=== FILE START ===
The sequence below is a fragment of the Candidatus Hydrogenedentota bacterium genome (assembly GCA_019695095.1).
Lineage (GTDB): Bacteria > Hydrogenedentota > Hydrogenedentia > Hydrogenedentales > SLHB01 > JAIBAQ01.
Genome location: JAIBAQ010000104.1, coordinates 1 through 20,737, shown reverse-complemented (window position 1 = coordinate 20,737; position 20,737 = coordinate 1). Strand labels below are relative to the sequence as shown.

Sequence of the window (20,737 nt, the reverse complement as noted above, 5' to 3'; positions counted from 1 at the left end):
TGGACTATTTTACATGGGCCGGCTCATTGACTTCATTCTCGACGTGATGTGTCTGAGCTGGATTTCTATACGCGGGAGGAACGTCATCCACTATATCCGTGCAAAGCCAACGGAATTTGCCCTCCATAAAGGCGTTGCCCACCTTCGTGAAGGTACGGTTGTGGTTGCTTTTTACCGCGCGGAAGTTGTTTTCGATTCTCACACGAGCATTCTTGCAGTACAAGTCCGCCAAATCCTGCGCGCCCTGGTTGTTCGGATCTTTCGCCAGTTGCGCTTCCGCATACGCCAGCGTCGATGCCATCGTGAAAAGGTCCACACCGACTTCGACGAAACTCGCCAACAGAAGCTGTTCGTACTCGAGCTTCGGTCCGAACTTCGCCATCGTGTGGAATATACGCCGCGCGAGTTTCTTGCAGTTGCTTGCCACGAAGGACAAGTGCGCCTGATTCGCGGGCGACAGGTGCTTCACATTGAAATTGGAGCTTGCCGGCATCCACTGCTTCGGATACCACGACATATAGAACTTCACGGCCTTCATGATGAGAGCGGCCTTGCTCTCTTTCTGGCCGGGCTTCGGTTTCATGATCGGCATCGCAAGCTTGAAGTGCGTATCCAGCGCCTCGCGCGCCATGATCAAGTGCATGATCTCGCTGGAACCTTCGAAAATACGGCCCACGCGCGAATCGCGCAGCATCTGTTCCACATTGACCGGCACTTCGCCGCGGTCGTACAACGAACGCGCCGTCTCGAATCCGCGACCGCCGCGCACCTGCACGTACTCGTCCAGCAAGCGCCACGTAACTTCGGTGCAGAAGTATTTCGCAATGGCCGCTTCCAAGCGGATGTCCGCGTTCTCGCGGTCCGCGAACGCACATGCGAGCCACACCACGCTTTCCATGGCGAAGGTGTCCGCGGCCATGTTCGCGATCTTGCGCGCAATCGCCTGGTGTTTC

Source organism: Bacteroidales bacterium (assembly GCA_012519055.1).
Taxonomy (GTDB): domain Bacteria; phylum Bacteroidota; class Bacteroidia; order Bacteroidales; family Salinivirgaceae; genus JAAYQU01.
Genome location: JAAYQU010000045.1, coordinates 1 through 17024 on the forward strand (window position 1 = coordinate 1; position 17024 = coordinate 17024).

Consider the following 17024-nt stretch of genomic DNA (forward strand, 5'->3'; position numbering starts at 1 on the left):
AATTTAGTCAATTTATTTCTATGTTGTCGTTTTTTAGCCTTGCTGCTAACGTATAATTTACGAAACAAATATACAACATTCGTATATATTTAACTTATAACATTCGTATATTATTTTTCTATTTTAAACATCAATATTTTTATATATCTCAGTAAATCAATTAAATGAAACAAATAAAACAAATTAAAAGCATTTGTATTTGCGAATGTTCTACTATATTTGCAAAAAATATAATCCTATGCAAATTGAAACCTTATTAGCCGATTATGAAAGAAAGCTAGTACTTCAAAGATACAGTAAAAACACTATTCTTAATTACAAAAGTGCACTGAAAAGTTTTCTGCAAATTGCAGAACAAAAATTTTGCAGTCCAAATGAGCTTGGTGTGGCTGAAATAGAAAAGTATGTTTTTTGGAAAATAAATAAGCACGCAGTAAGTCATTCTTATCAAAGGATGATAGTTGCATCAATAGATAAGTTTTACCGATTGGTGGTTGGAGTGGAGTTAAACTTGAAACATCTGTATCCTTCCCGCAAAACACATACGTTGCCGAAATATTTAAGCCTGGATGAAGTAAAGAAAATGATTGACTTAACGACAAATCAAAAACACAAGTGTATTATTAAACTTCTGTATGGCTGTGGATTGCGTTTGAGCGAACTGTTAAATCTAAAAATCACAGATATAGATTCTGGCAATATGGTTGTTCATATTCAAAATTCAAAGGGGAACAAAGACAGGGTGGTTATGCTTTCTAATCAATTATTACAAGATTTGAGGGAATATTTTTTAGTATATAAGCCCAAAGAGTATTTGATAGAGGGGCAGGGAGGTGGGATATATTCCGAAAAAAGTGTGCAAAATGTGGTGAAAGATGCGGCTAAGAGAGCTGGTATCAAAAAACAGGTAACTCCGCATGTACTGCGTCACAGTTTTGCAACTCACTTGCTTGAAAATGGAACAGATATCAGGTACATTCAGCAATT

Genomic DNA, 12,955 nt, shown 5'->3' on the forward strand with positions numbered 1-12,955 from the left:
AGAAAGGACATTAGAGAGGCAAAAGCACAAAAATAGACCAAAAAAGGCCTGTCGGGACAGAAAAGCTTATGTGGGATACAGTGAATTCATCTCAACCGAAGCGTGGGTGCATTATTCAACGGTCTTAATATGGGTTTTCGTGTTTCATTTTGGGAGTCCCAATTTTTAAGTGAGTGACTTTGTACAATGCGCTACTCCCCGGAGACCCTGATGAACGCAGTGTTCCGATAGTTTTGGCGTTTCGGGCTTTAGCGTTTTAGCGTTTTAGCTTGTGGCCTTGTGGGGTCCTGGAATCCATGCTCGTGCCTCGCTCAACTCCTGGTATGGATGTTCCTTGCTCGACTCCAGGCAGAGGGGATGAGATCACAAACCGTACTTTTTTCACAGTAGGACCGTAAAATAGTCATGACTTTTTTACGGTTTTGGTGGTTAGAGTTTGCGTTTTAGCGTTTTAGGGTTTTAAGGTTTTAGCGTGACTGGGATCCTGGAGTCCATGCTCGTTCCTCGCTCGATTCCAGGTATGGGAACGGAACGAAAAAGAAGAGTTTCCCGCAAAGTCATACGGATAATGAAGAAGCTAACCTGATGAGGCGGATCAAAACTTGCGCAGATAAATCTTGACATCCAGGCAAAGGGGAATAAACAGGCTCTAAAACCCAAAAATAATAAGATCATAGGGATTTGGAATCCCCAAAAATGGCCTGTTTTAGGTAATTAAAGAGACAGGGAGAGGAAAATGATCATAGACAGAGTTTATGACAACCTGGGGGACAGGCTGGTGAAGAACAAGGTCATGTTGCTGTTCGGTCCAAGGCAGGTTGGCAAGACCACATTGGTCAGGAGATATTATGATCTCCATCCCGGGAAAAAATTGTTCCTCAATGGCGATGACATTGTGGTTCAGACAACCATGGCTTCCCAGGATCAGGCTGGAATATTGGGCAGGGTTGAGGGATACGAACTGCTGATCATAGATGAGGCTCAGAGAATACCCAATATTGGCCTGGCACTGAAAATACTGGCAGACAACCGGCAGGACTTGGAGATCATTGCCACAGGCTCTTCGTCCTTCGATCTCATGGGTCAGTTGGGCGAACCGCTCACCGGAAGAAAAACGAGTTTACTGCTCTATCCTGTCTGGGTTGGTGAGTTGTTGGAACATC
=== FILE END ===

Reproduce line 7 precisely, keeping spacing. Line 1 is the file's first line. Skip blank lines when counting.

Taxonomy (GTDB): domain Bacteria; phylum Bacteroidota; class Bacteroidia; order Bacteroidales; family Salinivirgaceae; genus JAAYQU01.